I'm still happy I got an iPhone because it is the best phone out there in many ways. But I can switch to another phone in a blink if I want. I would be *very* uncomfortable building a business model around the iPhone.

Apple is building all sorts of technical restrictions into the App Store model. Apps aren't supposed to be able to do evil. Why do we *also* need Apple to stop us even looking at "redundant" apps?

I've bought I think three different apps that let you add multiple timers for events. (ie: Birthday in 3 weeks, it's been 6 months since you moved, etc). Each of them has different strengths and weaknesses. I do not want somebody figuring out which one is best and denying me the others.

As an example of priorities, I want a distributed grocery list app. I've read lists of beautiful features of grocery list apps out there; I've bought one or two. They're nicer than Zenbe for this...but. zenbe syncs easily. My wife can add things to my grocery list right away; she can search the fridge while I'm walking the aisles. That is more useful to me than a "better" grocery list app.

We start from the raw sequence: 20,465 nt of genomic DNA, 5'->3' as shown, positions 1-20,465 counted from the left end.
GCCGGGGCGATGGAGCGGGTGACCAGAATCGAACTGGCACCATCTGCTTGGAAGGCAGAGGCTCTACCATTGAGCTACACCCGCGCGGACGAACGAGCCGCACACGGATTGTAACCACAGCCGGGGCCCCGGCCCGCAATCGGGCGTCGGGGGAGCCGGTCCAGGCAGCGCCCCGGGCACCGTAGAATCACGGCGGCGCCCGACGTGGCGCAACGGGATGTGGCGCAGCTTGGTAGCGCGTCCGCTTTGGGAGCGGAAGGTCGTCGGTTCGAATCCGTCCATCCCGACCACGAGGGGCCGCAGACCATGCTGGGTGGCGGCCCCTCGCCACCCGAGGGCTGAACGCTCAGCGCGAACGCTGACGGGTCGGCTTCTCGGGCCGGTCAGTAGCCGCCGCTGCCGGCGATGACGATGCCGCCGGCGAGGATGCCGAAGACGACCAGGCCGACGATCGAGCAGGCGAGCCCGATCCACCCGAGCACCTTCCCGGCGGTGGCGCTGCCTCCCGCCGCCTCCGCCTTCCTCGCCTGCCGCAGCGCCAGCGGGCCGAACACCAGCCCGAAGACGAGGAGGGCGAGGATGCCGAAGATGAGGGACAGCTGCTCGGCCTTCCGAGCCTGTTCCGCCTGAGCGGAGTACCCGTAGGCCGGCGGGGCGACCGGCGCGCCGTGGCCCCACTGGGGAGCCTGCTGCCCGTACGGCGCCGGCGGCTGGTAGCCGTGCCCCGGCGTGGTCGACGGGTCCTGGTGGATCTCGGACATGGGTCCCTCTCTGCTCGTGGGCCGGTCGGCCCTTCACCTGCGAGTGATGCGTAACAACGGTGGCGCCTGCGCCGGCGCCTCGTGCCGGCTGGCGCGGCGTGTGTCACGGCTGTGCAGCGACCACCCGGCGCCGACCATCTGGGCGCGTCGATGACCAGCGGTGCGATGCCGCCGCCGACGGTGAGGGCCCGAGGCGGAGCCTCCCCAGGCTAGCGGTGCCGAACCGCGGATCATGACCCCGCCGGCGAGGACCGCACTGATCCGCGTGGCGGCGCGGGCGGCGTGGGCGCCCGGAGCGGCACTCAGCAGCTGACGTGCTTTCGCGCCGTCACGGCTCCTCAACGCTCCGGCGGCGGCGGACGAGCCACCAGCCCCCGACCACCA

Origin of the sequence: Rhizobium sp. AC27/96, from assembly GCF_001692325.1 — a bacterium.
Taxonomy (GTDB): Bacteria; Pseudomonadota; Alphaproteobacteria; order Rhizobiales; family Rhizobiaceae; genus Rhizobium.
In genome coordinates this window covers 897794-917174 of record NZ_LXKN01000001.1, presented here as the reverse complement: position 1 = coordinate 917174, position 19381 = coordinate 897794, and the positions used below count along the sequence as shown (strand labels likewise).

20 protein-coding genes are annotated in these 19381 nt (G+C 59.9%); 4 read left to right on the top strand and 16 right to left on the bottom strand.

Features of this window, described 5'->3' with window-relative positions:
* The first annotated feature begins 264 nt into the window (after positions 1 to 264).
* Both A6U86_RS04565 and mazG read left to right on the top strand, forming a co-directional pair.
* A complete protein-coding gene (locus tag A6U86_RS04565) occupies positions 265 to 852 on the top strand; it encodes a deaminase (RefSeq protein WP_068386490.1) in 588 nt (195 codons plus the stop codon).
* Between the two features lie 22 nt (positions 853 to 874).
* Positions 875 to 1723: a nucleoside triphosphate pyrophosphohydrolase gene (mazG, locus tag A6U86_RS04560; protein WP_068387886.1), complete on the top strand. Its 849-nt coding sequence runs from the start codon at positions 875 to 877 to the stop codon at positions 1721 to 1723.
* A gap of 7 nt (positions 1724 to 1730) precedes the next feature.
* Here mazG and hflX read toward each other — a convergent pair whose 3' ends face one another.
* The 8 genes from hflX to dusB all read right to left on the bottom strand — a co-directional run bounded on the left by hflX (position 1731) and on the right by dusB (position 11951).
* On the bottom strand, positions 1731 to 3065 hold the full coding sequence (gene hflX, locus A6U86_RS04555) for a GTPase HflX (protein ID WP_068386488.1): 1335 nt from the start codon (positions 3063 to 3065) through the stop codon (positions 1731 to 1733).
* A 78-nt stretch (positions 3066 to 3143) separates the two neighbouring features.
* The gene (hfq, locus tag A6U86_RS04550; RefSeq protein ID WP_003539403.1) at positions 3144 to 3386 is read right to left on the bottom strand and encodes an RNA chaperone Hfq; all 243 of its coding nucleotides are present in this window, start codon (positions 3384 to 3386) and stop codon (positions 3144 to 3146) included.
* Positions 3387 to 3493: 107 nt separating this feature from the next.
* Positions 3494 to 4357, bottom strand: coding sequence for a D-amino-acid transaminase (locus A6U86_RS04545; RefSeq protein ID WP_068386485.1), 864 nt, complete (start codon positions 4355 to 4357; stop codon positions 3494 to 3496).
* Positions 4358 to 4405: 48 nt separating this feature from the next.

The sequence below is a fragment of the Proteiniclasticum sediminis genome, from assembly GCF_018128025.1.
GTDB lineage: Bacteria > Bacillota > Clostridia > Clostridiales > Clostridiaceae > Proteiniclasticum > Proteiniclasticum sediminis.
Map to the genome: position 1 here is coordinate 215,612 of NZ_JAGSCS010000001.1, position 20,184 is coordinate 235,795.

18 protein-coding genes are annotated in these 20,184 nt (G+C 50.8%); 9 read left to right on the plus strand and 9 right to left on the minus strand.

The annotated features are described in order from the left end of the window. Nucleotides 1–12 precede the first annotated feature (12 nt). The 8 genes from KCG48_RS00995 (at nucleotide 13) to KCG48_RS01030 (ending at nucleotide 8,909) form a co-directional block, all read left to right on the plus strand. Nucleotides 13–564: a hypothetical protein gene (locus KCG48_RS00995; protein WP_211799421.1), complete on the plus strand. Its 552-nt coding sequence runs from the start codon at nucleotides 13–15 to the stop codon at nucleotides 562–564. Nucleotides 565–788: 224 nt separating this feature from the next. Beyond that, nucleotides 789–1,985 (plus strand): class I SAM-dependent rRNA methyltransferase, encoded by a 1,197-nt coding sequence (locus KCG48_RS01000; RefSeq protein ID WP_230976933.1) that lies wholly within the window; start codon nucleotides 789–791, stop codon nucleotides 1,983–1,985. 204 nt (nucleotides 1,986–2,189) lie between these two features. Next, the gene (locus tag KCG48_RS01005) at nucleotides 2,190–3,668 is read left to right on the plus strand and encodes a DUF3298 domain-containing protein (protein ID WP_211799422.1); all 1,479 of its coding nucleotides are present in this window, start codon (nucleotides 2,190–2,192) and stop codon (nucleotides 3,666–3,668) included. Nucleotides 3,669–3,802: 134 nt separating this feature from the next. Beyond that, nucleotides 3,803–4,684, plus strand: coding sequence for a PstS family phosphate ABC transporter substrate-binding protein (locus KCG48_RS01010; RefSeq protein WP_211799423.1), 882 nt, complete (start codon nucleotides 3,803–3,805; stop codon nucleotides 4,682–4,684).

Even with this behaviour from Apple, however, I still find the iPhone apps to be better than apps on any of the other platforms I've tried. If they do keep doing this, however, I will have to re-think and probably switch platforms, sadly.

Mobilehavoc said...

I hate to say I told you so. But yes, I told you so. No surprise here.

bkmrkr said...

This is like Microsoft banning Firefox because it duplicates internet explorer functionality.

Dale said...